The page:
As most of you know, I’m leaving CEED to take on the role of The Chief Scientist at The Nature Conservancy. This is my last issue of Decision Point as CEED’s Director. I’ve been working with you in this network (in its various forms) for the past decade and it’s been a wonderful time – full of exciting science and valuable and respectful collaborations. I have been humbled and inspired by the friendship and dedication of you, my colleagues. I may be deluded, but I think that our collective efforts have put decision science for conservation front and centre in people’s thinking, both in Australia and around the world.
It was ten years ago that we established the Applied Environmental Decisions Analysis Hub (AEDA). Back in those days decision science for conservation barely existed. These days, the ideas of prioritisation, trade-offs, optimisation, risk management, value of information and dealing with uncertainty are all commonly included in policy formulations and public discussions on biodiversity.
CEED (and its earlier manifestations) has played an important role in making these concepts real and relevant. That’s something we can all be proud of. The collaborative research networks and culture that we have nurtured (AEDA, CEED, NERP ED, NESP TSR and EDG) have been the vehicles to prosecute the case for smarter environmental decision-making. The legacy of this work is in more robust environmental policies, a bigger management and policy tool box and a cadre of extremely talented environmental decision scientists. Many of the Early Career Researchers that our networks helped nurture some ten years ago are now heading up highly influential groups both here in Australia and overseas.
Decision Point has chronicled the life and times of CEED and its antecedents, and I believe this publication has made a real difference in building a community of interest in environmental decision science. It has helped bridge the gap between research, policy and management and given the general public a real insight into how interesting and important conservation problems are – as evidenced by my recent public lecture in the Brisbane City Library which was sold out with 300 attendees.
I’m excited about the next chapter for CEED (and whatever networks continue beyond the lifespan of CEED). I look forward to continuing to collaborate with the researchers and organisations who are contributing so much to better environmental decision making globally.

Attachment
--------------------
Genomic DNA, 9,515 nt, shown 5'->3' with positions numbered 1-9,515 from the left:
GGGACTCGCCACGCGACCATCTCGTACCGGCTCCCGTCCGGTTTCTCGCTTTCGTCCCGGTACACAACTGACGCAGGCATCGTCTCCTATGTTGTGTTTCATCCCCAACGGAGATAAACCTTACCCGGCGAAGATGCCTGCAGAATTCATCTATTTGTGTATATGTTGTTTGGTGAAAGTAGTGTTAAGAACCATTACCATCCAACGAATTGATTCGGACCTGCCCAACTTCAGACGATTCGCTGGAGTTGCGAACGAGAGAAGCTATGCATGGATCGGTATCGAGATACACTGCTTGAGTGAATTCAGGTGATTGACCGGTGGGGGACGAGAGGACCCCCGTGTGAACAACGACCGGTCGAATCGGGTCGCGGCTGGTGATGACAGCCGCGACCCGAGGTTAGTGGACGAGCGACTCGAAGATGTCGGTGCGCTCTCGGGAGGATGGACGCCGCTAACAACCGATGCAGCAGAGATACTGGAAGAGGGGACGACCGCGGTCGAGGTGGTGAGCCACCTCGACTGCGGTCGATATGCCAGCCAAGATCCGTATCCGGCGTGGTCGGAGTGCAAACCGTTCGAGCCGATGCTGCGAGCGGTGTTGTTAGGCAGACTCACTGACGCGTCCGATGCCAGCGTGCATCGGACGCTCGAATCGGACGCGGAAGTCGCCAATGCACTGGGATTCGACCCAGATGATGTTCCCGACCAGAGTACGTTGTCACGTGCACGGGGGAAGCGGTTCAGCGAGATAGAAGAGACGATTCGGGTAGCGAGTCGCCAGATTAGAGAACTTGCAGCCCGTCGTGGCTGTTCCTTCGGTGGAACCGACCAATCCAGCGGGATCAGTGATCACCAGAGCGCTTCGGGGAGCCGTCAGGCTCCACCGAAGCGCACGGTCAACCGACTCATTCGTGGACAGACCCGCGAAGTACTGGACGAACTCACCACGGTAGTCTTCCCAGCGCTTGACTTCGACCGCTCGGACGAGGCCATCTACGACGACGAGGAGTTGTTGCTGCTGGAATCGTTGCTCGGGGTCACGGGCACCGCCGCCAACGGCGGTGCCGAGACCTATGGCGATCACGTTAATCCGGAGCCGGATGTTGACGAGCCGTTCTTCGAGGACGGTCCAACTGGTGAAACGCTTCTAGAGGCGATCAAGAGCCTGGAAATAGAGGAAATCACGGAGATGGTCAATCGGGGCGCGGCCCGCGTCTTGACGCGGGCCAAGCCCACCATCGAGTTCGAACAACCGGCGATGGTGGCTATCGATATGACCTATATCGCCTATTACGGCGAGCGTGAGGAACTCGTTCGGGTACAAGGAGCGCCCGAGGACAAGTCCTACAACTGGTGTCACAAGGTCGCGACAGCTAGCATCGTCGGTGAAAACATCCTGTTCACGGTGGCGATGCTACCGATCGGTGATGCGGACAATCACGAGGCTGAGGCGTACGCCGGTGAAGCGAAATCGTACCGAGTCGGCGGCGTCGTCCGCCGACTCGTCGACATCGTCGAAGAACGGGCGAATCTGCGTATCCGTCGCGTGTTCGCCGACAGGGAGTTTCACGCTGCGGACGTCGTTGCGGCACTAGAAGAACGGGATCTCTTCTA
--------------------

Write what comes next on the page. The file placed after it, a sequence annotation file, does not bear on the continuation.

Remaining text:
Long-term readers of Decision Point would know that, over the years, Hugh Possingham has floated some excellent and sometimes off-the-wall conservation ideas in his editorials. Some of them have been eminently do-able and grounded, others have been fantastic and controversial. All of them have been provocative and stimulating. Here are my top three:
The Biodiversity Endowment Trust
The Federal Government places $200 million dollars in a trust for every one of the 56 NRM regions. That trust fund is an endowment releasing about 4% per annum to the regional body. We create a composite biodiversity index for each region that is set to a value of 100. Every five years the biodiversity accounting office provides another composite biodiversity index and according to these outcomes the amount of funds released to NRM regions is adjusted…
Threatened Species Lotto
Every year the Minister for the Environment draws out ten coloured balls. On each ball is the name of a threatened species. To each ball (species) one million dollars is allocated. If you are the lucky owner of a property on which that species lives, you will be given a fraction of the million dollars in proportion to the number of individuals of the species that you have so carefully nurtured…
The Acoustic Environmental Accounts
Establish a network of acoustic monitoring boxes across the continent. Let’s say two boxes per bioregion/vegetation structure combination. Each box records an hour of sound four times a day, one day a week: the first at dawn, at dusk, an hour after dusk and an hour in the middle of the night. Over the years we would be able to cost-effectively detect changes in the abundance (based on calling rate) of hundreds of species (bats, birds and frogs) across the entire continent. It would be the first long-term continent-wide survey of any group of fauna in Australia.